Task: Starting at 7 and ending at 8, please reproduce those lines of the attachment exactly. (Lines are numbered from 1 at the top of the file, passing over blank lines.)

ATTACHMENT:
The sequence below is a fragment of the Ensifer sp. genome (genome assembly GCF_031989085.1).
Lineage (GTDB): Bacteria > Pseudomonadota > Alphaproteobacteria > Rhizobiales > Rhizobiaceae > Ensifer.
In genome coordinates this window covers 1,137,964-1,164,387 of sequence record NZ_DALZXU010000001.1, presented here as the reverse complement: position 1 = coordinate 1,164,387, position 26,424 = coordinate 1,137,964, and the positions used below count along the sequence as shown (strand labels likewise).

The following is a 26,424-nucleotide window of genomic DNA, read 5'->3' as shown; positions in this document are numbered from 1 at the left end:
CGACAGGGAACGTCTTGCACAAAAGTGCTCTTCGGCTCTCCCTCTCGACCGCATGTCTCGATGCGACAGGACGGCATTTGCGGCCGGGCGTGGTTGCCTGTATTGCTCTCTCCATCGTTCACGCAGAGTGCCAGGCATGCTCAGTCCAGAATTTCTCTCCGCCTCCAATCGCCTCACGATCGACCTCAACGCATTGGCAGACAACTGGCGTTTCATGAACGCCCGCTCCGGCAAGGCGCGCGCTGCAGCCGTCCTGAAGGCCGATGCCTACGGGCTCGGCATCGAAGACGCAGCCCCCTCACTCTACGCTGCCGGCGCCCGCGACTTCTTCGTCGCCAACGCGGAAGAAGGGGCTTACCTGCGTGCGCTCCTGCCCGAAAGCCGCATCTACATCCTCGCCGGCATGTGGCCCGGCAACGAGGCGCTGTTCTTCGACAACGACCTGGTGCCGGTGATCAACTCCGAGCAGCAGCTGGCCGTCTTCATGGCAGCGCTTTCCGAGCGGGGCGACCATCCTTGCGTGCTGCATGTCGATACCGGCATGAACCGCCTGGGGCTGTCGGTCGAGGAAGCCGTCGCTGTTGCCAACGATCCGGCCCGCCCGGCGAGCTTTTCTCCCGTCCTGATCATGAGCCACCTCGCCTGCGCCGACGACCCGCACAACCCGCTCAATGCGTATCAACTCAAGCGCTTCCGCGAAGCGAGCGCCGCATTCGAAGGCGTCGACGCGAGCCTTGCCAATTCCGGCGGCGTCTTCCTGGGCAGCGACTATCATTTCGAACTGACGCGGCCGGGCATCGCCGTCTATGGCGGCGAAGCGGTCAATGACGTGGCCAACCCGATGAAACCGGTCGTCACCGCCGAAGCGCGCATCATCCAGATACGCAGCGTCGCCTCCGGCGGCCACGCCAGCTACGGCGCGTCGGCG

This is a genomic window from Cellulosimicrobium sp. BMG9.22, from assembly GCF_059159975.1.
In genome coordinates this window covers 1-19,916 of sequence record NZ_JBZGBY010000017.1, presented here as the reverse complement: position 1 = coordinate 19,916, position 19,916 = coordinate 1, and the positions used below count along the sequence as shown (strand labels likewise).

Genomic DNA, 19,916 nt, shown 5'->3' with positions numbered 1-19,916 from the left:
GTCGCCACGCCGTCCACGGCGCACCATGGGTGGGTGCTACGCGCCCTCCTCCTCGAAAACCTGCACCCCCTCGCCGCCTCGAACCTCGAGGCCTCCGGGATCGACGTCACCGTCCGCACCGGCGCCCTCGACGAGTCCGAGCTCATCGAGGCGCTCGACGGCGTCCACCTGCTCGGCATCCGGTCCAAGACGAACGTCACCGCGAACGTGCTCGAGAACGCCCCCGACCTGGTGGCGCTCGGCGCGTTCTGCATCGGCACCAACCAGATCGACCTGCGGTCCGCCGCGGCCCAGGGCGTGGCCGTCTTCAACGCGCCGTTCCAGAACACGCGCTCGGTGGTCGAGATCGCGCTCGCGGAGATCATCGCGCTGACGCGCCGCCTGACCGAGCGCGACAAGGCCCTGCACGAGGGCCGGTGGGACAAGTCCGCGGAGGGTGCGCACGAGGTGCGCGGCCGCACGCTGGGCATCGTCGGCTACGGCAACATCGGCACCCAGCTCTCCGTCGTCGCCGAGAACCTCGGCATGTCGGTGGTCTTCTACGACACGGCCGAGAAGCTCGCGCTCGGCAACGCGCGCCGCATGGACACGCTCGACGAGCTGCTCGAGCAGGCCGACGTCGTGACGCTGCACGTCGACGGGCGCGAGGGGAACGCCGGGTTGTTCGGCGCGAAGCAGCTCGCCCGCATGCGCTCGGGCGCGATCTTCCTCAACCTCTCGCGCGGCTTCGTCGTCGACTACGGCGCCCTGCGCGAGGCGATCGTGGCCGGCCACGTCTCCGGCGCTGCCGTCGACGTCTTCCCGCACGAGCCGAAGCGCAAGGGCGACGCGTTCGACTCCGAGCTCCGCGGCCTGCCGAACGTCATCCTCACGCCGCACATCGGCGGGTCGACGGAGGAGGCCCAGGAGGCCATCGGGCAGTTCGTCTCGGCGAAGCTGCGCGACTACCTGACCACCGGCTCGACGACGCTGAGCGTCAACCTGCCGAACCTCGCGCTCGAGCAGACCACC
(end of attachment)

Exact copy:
In genome coordinates this window covers 1-19,916 of sequence record NZ_JBZGBY010000017.1, presented here as the reverse complement: position 1 = coordinate 19,916, position 19,916 = coordinate 1, and the positions used below count along the sequence as shown (strand labels likewise).

Genomic DNA, 19,916 nt, shown 5'->3' with positions numbered 1-19,916 from the left: